Genre: Young Adult Fantasy
Publisher: Strange Chemistry
Release Date: February 5 2013
Source: e-ARC from Publisher
In a word: magical, mysterious, secretive and inventive.
In order to write this review, I had to make a decision. Do I spill the beans about the “secret” nature of the characters Gene and Micah, or do I try to keep this review spoiler-free? I try to be sensitive about spoilers, because some readers want to be completely surprised. I also think about how the author might react to a review that gives everything away. So I’m keeping the “surprise” under wraps, although to be honest, it’s not that hard to figure out, and Lam tells you everything you need to know to crack the code in the first couple of chapters. In any case, the element of this story that may surprise you is by no means the focus of this book, so I still have plenty to talk about.
Micah Grey has run away from home and stumbled upon R. H. Rogona’s Circus of Magic. He convinces Bil, the owner of the circus, to allow him to audition on the trapeze, and Bil reluctantly agrees to let him stay after Micah proves adept at climbing. He begins training under the tutelage of aerialists Arik and Aenea and slowly finds a place with this odd group of people. But life in the circus is hard and painful, and Micah struggles to hide his real identity while dealing with a budding attraction to Aenea.
Iphigenia “Gene” Laurus is a young girl who would rather climb trees and hang out with her brother Cyril and his friends, than wear pretty dresses and go to tea parties. Gene’s mother is trying to mold her daughter into a proper young lady and find her a husband. But Gene has a terrible secret that could affect the future her mother wants for her. When she overhears her parents discussing a surgical procedure that will allow her to fit into society more easily, she decides to run away.
Micah’s and Gene’s stories are told in alternating chapters, “Summer” and “Spring,” and as they slowly converge, most readers will have already figured out their relationship. Most of the story takes place in the circus and follows Micah’s growing finesse on the trapeze, his budding friendships with the quirky circus-folk, and the growing sense of danger that he might be caught by the Policiers. This is a coming-of-age story at heart, and Lam does a wonderful job showing the awkwardness of growing up and the conflicting emotions that Micah and Gene feel as they experience the pangs of first love. There are LGBT overtones as Micah feels an attraction to an older clown named Drystan, a character I loved, by the way. But because he is also attracted to the lovely aerialist Aenea, his partner on the trapeze, it seemed more like the typical confusion experienced by many adolescents and didn’t feel forced at all.
But the most wonderful thing about this story, for me anyway, is the world of Ellada that Laura Lam has created. The world-building is amazingly creative, but subtly done, and the author does not explain everything, which although frustrating, made me even more anxious for the second installment to come out. Ellada is a world filled with myth and mysteries, the biggest mystery being the Penglass formations that dot the landscape. I am still trying to picture exactly what Penglass looks like, but here’s a quote from the book that will give you an idea:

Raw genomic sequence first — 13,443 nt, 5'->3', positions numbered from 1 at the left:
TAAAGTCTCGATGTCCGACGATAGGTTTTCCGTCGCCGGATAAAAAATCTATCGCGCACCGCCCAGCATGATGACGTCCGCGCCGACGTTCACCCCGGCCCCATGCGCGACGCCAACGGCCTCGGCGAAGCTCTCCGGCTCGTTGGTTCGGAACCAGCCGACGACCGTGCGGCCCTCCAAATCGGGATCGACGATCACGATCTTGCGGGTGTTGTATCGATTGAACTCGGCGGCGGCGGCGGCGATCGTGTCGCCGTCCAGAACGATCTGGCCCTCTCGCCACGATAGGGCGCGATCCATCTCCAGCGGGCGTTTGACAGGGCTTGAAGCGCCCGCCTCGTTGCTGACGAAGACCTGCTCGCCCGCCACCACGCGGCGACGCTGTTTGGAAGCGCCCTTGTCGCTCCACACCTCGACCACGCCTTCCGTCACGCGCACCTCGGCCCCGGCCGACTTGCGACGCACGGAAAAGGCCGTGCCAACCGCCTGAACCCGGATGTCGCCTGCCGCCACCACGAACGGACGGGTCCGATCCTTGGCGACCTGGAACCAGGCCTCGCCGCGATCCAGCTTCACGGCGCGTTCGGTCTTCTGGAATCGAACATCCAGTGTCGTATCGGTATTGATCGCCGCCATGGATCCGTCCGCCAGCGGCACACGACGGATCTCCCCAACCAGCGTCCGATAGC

The light filtered through the cobalt-blue Penglass domes that threaded their way through the city like the backbone of some gigantic beast, illuminating the black veins of the glass and the murky shapes within. In this light, they looked delicate, like dragonfly wings.
Penglass belongs to the Alders, a society of people who have disappeared. The Alders have also left behind Vestige, artifacts that are almost as cryptic as the Penglass domes, and may be magical to boot. The story also references “chimera,” mythical beasts that are combinations of different animals, who may or may not exist. Gene’s and Micah’s roles in all these magical elements is another secret that you will have to discover for yourself.
There is very little that I didn’t like about Pantomime; however I thought the pace really slowed down during the pantomime section of the story, ironically. Yes, the book is called “Pantomime” for a reason, but the long description of the play that the circus puts on seemed never-ending, and although it does serve a purpose, it came near the end when the action is just starting to pick up. Another thing that struck me as odd was the startling graphic violence at the end of the book. The author doesn’t really prepare you for it, and it almost felt tacked on in order to add drama to the story. Believe me, there is enough drama without a bloodbath thrown in.
Pantomime is highly recommended, especially for readers with an adventurous nature who love mysteries. And be prepared at the end to be slightly frustrated, since the story ends on a bit of a cliffhanger. I personally cannot wait to see what’s next!
Many thanks to the publisher for supplying a review copy. The above quote was taken from an uncorrected proof and may appear different in the finished version.
This book counts toward my participation in Hobbitsies 2013 Debut Author Challenge.